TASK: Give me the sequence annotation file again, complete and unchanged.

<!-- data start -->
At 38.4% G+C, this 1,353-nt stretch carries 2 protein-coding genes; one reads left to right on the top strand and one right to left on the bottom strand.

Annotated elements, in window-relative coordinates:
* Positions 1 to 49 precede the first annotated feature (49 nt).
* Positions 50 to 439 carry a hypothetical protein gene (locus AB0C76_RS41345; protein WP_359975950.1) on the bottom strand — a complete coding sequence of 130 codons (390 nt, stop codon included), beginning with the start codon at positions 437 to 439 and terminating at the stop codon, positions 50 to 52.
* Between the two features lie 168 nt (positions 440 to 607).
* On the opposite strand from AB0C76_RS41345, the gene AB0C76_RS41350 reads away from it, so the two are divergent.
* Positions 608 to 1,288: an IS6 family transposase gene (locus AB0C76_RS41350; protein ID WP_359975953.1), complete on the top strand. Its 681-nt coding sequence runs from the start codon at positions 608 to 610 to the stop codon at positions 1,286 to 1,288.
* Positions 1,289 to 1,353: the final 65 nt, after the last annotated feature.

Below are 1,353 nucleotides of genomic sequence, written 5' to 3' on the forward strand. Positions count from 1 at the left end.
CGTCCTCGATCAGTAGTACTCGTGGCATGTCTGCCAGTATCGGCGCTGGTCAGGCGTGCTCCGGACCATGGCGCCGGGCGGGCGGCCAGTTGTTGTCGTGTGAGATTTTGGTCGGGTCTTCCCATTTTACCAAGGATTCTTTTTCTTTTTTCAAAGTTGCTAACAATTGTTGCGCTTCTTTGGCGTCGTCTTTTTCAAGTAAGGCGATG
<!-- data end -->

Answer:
At 38.4% G+C, this 1,353-nt stretch carries 2 protein-coding genes; one reads left to right on the top strand and one right to left on the bottom strand.

Annotated elements, in window-relative coordinates:
* Positions 1 to 49 precede the first annotated feature (49 nt).
* Positions 50 to 439 carry a hypothetical protein gene (locus AB0C76_RS41345; protein WP_359975950.1) on the bottom strand — a complete coding sequence of 130 codons (390 nt, stop codon included), beginning with the start codon at positions 437 to 439 and terminating at the stop codon, positions 50 to 52.
* Between the two features lie 168 nt (positions 440 to 607).
* On the opposite strand from AB0C76_RS41345, the gene AB0C76_RS41350 reads away from it, so the two are divergent.
* Positions 608 to 1,288: an IS6 family transposase gene (locus AB0C76_RS41350; protein ID WP_359975953.1), complete on the top strand. Its 681-nt coding sequence runs from the start codon at positions 608 to 610 to the stop codon at positions 1,286 to 1,288.
* Positions 1,289 to 1,353: the final 65 nt, after the last annotated feature.

Below are 1,353 nucleotides of genomic sequence, written 5' to 3' on the forward strand. Positions count from 1 at the left end.
CGTCCTCGATCAGTAGTACTCGTGGCATGTCTGCCAGTATCGGCGCTGGTCAGGCGTGCTCCGGACCATGGCGCCGGGCGGGCGGCCAGTTGTTGTCGTGTGAGATTTTGGTCGGGTCTTCCCATTTTACCAAGGATTCTTTTTCTTTTTTCAAAGTTGCTAACAATTGTTGCGCTTCTTTGGCGTCGTCTTTTTCAAGTAAGGCGATG